Here, Charlene Eberle, visual effects executive producer at Image Engine, talks about the integral role women play in the visual effects industry and about her career, which started with Stargate SG-1 and has taken in senior roles on Fantastic Beasts and Where to Find Them, The Wolf of Wall Street, Captain America: Civil War, and many more.
How did you get involved in the VFX industry?
Originally, I wanted a career as a news reporter. I studied broadcasting at Humber College in Toronto, then interned for one year in the news department for CFOR. My very first news story was about a murder. I realized the industry wasn’t for me.
I moved back to Toronto and studied film at Ryerson. After graduating, I decided – on a whim – to move across country to the West Coast. I left home with no job, no place to live, and no friends, traveling towards a new home I’d never been to before. I had no idea if I would love it or hate it. I made this big move in 1994 and haven’t looked back since!
After a few years in broadcasting on Vancouver Island, I moved to the mainland to search for new opportunities. I landed my first on-set job as a PA in 1996 for Outer Limits. That role gave me the opportunity to see all the different departments within the film industry. The one department I found most fascinating was the VFX department
Once Outer Limits wrapped up, I progressed onto the
1 pilot as onset PA. As I watched them set up for the big ‘kawoosh’ scene (from the unstable vortex)
, I was in awe! I started bugging the team to see if they needed a VFX PA. In the end
, I think they gave me the job because I was so persistent – but nevertheless, it was the start of my career in VFX.
After the Stargate SG-1 pilot
, I became the VFX coordinator on
Poltergeist, and then moved onto my very first film –
Final Destination. The VFX supervisor on that project, Ariel Velasco-Shaw, gave me my first break in the VFX film industry. My education has come from working with people like Ariel – I’ve met some of the most amazing VFX supervisors and producers throughout my career. I’m still friends with them today!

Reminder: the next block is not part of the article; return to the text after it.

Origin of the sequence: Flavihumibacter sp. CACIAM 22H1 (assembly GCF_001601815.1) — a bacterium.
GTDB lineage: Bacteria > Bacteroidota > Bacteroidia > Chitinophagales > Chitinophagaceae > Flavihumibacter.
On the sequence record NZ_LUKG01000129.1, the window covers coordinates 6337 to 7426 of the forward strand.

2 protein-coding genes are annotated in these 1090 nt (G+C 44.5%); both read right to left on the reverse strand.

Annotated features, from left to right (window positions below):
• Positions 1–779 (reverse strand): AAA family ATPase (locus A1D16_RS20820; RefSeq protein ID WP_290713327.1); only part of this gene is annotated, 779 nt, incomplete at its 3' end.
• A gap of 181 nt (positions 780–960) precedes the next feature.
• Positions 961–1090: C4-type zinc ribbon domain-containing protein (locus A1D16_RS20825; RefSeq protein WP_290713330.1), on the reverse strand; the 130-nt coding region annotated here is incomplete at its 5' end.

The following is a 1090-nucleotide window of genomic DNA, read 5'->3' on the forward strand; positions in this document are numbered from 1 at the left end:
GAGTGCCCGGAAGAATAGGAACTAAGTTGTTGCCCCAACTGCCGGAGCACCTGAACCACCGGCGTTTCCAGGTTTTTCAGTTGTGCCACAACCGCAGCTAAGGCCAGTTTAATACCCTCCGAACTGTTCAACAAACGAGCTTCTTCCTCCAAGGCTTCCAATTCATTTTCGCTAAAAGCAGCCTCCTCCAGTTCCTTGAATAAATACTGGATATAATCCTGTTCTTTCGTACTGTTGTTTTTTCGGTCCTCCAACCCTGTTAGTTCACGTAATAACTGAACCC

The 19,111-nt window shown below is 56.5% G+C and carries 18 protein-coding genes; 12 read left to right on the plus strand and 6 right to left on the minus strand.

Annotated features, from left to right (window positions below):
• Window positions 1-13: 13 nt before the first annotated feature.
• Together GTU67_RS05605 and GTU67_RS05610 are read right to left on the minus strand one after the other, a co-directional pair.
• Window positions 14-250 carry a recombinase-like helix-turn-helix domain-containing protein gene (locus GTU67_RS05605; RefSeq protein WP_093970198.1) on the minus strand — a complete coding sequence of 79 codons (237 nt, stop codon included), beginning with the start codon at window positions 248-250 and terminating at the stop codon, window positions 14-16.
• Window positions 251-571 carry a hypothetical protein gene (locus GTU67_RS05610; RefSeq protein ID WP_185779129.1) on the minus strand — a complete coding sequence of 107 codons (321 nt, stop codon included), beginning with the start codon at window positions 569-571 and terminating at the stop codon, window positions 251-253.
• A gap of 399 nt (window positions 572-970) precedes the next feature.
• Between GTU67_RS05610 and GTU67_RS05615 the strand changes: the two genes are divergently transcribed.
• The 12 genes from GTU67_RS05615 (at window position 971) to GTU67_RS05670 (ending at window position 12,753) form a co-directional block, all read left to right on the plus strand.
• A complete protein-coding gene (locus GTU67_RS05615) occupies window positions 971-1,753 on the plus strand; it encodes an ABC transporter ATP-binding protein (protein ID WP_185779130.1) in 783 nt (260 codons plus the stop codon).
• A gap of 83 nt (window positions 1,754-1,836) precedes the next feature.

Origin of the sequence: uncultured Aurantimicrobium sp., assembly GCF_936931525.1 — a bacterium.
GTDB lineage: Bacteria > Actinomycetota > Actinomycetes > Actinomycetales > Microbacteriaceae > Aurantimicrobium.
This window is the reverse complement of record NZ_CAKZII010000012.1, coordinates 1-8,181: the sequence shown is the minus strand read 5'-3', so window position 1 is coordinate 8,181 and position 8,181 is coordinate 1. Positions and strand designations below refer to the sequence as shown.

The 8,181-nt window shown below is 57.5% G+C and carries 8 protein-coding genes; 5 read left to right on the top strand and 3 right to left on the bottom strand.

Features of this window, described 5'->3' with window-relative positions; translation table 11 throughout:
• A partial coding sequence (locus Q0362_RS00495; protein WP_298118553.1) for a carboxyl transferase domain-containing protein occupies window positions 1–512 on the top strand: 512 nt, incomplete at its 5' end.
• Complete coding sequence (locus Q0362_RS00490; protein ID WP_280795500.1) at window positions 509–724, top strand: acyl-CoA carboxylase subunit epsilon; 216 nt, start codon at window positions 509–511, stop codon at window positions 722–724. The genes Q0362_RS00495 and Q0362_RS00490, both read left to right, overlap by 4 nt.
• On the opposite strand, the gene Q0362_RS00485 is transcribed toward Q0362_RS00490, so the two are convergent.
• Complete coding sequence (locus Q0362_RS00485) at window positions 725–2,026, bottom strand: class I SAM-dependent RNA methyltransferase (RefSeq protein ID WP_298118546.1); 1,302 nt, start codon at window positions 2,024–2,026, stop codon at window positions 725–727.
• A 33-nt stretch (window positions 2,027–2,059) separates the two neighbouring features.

What do you think makes for a great VFX studio in 2016/17?
Culture, respect, communication, and mentorship are vital for a great VFX studio. Ensuring everyone feels as though they are a part of the decision-making process is really important, too. To give a team the feeling that they, their family, and the time they invest is respected – it’s something that’s crucial for a great VFX studio.
What VFX projects really excite you right now?
I love all the projects we are working on at Image Engine. The most memorable so far has been Fantastic Beasts and Where to Find Them – our creatures just look incredible. Our work on
Logan was mind-blowing; what the team achieved was simply amazing. Photoreal humans are one of the VFX industry’s most challenging tasks; there is no way to get around the hard work and dedication it takes to achieve believable results. The team here certainly delivered on this front – the VFX in
Logan are seamless. It’s some of most high-end, complex VFX work we’ve done, but it’s invisible to the naked eye.
What would you like to see more of from the industry in 2017?
I would like to see more women receive recognition for the hard work that they do. There’s certainly been an increase in women taking on supervision roles over recent years, which I love. More women are moving into sequence lead, lead, and supervisor roles – it’s fantastic.
Women in VFX are integral to the industry, which is why we need to witness more being recognized and appreciated by the community, and collecting more awards. At the end of the day, we still see more men than women on stage receiving recognition.
How often do you find vendors collaborate on the projects you work on? Do you find this a beneficial approach?
The benefits of collaboration depend on the scope of the work, but there are always tasks that can reap the rewards from having more vendors involved. Sometimes, one vendor will have more experience or know-how in a particular area. In that instance, it makes total sense to share the work and get the people best suited to the task working on it. It makes sense to put ego aside and for studios to come together, collaborate, and bring their varied strengths to the table. The result is better work all around.
The smoothest collaboration we had was when we were sharing shots in Newt’s suitcase on Fantastic Beasts. Each team was professional and wonderful to work with, and I think that was showcased in the final product and how amazing it looked.
What excites you most about the VFX industry?
The most exciting part of VFX for me is its continual evolution. Being there as it develops and being able to learn from some of the greatest talent in the industry is such an amazing experience. You can witness your closest friends winning huge awards and moving up the ladder – it’s like nothing else.
VFX is an amazing career path. It takes a dedication like no other, but when you’re on a project from beginning to the end like we are at Image Engine, it can be a truly amazing thing to be a part of.